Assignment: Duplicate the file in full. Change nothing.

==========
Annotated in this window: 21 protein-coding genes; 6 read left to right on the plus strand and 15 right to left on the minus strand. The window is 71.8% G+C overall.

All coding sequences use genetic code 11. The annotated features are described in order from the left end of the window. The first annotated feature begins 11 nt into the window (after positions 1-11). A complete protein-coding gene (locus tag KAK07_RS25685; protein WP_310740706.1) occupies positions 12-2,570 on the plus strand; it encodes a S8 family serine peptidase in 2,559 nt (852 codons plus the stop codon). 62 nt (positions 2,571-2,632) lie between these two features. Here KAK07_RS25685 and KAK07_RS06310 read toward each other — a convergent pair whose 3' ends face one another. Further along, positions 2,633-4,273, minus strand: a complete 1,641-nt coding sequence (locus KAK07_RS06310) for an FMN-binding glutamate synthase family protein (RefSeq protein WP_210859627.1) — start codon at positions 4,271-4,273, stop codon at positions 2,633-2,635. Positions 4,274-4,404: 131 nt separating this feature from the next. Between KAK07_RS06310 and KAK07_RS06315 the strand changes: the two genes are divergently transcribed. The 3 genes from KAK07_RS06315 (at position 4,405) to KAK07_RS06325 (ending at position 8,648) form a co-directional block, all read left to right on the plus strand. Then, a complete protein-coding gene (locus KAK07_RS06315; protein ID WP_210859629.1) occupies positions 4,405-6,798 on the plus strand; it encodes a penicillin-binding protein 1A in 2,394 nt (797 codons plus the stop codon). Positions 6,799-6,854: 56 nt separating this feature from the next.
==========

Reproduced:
Annotated in this window: 21 protein-coding genes; 6 read left to right on the plus strand and 15 right to left on the minus strand. The window is 71.8% G+C overall.

All coding sequences use genetic code 11. The annotated features are described in order from the left end of the window. The first annotated feature begins 11 nt into the window (after positions 1-11). A complete protein-coding gene (locus tag KAK07_RS25685; protein WP_310740706.1) occupies positions 12-2,570 on the plus strand; it encodes a S8 family serine peptidase in 2,559 nt (852 codons plus the stop codon). 62 nt (positions 2,571-2,632) lie between these two features. Here KAK07_RS25685 and KAK07_RS06310 read toward each other — a convergent pair whose 3' ends face one another. Further along, positions 2,633-4,273, minus strand: a complete 1,641-nt coding sequence (locus KAK07_RS06310) for an FMN-binding glutamate synthase family protein (RefSeq protein WP_210859627.1) — start codon at positions 4,271-4,273, stop codon at positions 2,633-2,635. Positions 4,274-4,404: 131 nt separating this feature from the next. Between KAK07_RS06310 and KAK07_RS06315 the strand changes: the two genes are divergently transcribed. The 3 genes from KAK07_RS06315 (at position 4,405) to KAK07_RS06325 (ending at position 8,648) form a co-directional block, all read left to right on the plus strand. Then, a complete protein-coding gene (locus KAK07_RS06315; protein ID WP_210859629.1) occupies positions 4,405-6,798 on the plus strand; it encodes a penicillin-binding protein 1A in 2,394 nt (797 codons plus the stop codon). Positions 6,799-6,854: 56 nt separating this feature from the next.